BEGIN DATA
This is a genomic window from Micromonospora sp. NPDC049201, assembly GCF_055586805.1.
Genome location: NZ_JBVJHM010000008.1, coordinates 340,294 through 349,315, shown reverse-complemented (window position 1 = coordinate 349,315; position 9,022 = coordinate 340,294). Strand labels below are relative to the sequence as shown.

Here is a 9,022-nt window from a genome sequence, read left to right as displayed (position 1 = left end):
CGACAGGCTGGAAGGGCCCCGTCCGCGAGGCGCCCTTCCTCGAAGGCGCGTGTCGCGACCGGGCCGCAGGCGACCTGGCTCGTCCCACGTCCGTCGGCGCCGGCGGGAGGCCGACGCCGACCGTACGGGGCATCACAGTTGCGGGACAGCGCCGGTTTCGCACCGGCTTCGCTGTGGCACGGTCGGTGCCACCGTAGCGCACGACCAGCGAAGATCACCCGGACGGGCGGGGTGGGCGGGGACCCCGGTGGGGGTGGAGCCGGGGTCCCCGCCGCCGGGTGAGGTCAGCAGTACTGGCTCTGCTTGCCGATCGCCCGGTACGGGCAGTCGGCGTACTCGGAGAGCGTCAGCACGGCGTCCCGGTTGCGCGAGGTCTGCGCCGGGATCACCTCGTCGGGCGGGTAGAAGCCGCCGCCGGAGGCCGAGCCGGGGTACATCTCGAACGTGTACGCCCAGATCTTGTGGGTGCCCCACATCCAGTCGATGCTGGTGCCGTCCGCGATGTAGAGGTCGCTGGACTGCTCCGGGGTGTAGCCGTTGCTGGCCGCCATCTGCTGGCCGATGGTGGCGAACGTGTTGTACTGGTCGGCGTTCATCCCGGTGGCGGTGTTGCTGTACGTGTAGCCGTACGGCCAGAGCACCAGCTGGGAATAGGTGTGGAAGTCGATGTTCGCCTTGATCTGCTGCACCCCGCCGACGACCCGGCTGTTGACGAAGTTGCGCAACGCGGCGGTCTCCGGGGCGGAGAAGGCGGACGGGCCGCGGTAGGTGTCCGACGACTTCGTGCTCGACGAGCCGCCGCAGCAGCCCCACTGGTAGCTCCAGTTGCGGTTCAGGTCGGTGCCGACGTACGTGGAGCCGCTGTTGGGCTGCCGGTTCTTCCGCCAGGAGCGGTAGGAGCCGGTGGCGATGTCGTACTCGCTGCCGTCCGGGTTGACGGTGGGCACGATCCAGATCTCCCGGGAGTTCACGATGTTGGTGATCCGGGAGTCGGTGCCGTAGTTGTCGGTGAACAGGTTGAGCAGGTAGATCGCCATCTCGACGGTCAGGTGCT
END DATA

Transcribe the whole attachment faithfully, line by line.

This is a genomic window from Micromonospora sp. NPDC049201, assembly GCF_055586805.1.
Genome location: NZ_JBVJHM010000008.1, coordinates 340,294 through 349,315, shown reverse-complemented (window position 1 = coordinate 349,315; position 9,022 = coordinate 340,294). Strand labels below are relative to the sequence as shown.

Here is a 9,022-nt window from a genome sequence, read left to right as displayed (position 1 = left end):
CGACAGGCTGGAAGGGCCCCGTCCGCGAGGCGCCCTTCCTCGAAGGCGCGTGTCGCGACCGGGCCGCAGGCGACCTGGCTCGTCCCACGTCCGTCGGCGCCGGCGGGAGGCCGACGCCGACCGTACGGGGCATCACAGTTGCGGGACAGCGCCGGTTTCGCACCGGCTTCGCTGTGGCACGGTCGGTGCCACCGTAGCGCACGACCAGCGAAGATCACCCGGACGGGCGGGGTGGGCGGGGACCCCGGTGGGGGTGGAGCCGGGGTCCCCGCCGCCGGGTGAGGTCAGCAGTACTGGCTCTGCTTGCCGATCGCCCGGTACGGGCAGTCGGCGTACTCGGAGAGCGTCAGCACGGCGTCCCGGTTGCGCGAGGTCTGCGCCGGGATCACCTCGTCGGGCGGGTAGAAGCCGCCGCCGGAGGCCGAGCCGGGGTACATCTCGAACGTGTACGCCCAGATCTTGTGGGTGCCCCACATCCAGTCGATGCTGGTGCCGTCCGCGATGTAGAGGTCGCTGGACTGCTCCGGGGTGTAGCCGTTGCTGGCCGCCATCTGCTGGCCGATGGTGGCGAACGTGTTGTACTGGTCGGCGTTCATCCCGGTGGCGGTGTTGCTGTACGTGTAGCCGTACGGCCAGAGCACCAGCTGGGAATAGGTGTGGAAGTCGATGTTCGCCTTGATCTGCTGCACCCCGCCGACGACCCGGCTGTTGACGAAGTTGCGCAACGCGGCGGTCTCCGGGGCGGAGAAGGCGGACGGGCCGCGGTAGGTGTCCGACGACTTCGTGCTCGACGAGCCGCCGCAGCAGCCCCACTGGTAGCTCCAGTTGCGGTTCAGGTCGGTGCCGACGTACGTGGAGCCGCTGTTGGGCTGCCGGTTCTTCCGCCAGGAGCGGTAGGAGCCGGTGGCGATGTCGTACTCGCTGCCGTCCGGGTTGACGGTGGGCACGATCCAGATCTCCCGGGAGTTCACGATGTTGGTGATCCGGGAGTCGGTGCCGTAGTTGTCGGTGAACAGGTTGAGCAGGTAGATCGCCATCTCGACGGTCAGGTGCT